Ezekiel was called to minister to God's people in a very difficult time and place. He brought God's message to His people in slave labor in Babylon. Ezekiel begins with a great vision of God; he actually saw the glory of the Lord. Ezekiel emphasizes the work of the Holy Spirit, the presence of God wherever His people happen to be. His prophecies are called apocalyptic, which means they take us behind the veil so we can see the unseen.
Ezekiel had a vision of a valley of dry bones. Ezekiel prophesied to the bones and they came together and sinew and flesh were added. Then the Lord said, "Prophesy to the Breath, the Spirit of God" so the bodies would come to life. Anything we try to do apart from the Spirit is as impossible as giving dead bones new life. The church must be energized by the Holy Spirit to take the Gospel of life to the spiritually dead world.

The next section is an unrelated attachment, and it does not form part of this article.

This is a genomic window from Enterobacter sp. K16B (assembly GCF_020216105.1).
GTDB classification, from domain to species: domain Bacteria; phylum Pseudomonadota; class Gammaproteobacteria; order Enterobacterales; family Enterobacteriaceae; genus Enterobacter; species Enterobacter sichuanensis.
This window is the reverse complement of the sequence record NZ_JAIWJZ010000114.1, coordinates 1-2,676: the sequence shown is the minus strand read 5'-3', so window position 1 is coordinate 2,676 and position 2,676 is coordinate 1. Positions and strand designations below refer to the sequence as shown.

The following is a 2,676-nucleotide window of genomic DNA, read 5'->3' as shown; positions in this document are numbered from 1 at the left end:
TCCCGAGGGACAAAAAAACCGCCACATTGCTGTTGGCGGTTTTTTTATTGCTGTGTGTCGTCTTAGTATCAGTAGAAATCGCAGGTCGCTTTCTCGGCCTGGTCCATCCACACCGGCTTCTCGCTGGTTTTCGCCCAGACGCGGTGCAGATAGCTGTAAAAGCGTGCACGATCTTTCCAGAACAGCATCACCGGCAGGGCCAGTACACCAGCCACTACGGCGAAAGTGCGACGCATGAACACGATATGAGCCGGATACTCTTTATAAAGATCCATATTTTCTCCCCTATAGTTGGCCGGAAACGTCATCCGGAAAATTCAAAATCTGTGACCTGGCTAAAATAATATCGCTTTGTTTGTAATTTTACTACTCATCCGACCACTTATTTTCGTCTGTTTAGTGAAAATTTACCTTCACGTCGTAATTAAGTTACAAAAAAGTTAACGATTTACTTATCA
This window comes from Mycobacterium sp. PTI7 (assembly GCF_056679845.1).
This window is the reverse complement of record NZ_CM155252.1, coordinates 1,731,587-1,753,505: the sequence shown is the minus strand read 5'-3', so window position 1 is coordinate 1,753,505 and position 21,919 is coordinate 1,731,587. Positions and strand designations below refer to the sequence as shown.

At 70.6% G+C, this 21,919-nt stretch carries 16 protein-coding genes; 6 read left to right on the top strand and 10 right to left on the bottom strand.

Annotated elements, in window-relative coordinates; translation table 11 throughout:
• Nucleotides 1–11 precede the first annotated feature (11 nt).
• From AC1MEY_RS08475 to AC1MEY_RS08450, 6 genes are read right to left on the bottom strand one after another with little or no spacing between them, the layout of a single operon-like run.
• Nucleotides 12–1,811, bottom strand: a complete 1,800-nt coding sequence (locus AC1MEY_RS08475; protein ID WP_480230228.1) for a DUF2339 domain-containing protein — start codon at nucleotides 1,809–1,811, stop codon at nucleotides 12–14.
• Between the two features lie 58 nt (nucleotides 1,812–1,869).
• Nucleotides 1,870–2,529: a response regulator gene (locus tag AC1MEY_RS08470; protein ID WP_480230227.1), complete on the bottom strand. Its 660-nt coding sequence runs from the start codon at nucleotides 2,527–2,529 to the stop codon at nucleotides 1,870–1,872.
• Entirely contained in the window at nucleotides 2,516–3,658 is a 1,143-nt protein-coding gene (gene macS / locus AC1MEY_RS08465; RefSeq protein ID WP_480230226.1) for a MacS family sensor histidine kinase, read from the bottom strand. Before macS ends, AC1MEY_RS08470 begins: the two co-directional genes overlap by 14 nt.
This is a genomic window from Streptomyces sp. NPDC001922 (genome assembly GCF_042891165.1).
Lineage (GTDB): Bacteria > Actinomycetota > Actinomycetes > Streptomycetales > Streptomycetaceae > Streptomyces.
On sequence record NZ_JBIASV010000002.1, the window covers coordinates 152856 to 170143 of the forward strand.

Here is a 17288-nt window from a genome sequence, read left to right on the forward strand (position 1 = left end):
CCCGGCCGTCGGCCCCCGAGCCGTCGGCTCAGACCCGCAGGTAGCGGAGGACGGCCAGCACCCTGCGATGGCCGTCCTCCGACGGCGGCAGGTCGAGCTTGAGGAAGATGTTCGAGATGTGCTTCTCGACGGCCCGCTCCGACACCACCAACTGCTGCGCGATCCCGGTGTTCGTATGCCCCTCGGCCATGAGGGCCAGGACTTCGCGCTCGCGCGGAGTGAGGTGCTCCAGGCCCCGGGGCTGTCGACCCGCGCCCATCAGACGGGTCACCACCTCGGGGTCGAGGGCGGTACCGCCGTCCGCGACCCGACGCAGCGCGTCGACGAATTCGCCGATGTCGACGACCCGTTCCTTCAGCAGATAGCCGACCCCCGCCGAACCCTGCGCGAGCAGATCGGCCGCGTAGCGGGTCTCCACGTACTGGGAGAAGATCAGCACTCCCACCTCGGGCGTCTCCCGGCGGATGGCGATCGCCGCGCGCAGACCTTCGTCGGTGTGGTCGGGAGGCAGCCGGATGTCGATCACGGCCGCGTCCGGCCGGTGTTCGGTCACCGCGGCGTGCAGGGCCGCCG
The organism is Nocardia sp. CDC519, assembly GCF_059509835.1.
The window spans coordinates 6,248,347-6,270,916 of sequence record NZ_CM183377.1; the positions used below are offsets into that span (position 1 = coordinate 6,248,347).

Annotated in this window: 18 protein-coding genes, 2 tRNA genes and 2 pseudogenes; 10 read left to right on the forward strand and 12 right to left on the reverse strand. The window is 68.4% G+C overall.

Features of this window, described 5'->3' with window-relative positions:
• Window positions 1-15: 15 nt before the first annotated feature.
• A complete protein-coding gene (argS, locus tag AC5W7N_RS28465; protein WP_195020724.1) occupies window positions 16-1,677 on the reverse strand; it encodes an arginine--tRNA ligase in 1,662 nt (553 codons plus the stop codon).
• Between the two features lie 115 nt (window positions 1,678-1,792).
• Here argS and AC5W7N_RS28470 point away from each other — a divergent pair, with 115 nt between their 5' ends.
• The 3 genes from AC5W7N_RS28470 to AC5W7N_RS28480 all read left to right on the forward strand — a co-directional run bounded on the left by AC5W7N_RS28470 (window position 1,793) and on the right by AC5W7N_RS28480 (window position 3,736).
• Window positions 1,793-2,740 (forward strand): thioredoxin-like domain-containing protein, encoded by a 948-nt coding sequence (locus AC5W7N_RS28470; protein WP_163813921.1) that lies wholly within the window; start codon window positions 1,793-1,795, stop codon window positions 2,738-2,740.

Believers versus Babylonians
Daniel and his three friends were taken and educated in Babylonian universities. God used the king's decree to strategically place this prophet in Babylon to minister to the other captives. The book of Daniel divides into two sections: historical narrative, and prophetic revelation. Ezekiel, John, and Daniel prophesied about the end times and they were also exiled prophets. Daniel's life is a superb example of living a strong, pure, godly life in the midst of a hostile environment.
At the time of Daniel, Babylon was the capitol city of the most powerful empire that had existed. Its king, Nebuchadnezzar, was a powerful and prideful ruler. One of the most remarkable miracles is the conversion of Nebuchadnezzar. Rather than the Jews being transformed into Babylonians, the Babylonians became believers in the God of Daniel, the One True God. Nebuchadnezzar acknowledged that God is the rightful ruler of all the kingdoms of this world.
The Prayer Priorities of a Great Prophet
Daniel had visions that are highly symbolic and sometimes difficult to understand. He had a dream about four kingdoms that would rule, similar to the dream he interpreted for King Nebuchadnezzar, and a vision of 70 weeks that indicated it was time for the people of Judah to return to Jerusalem. In his prophesy of the 70 weeks, he gives a precise prediction of the coming of the Messiah and the beginning of His Kingdom which shall be without end.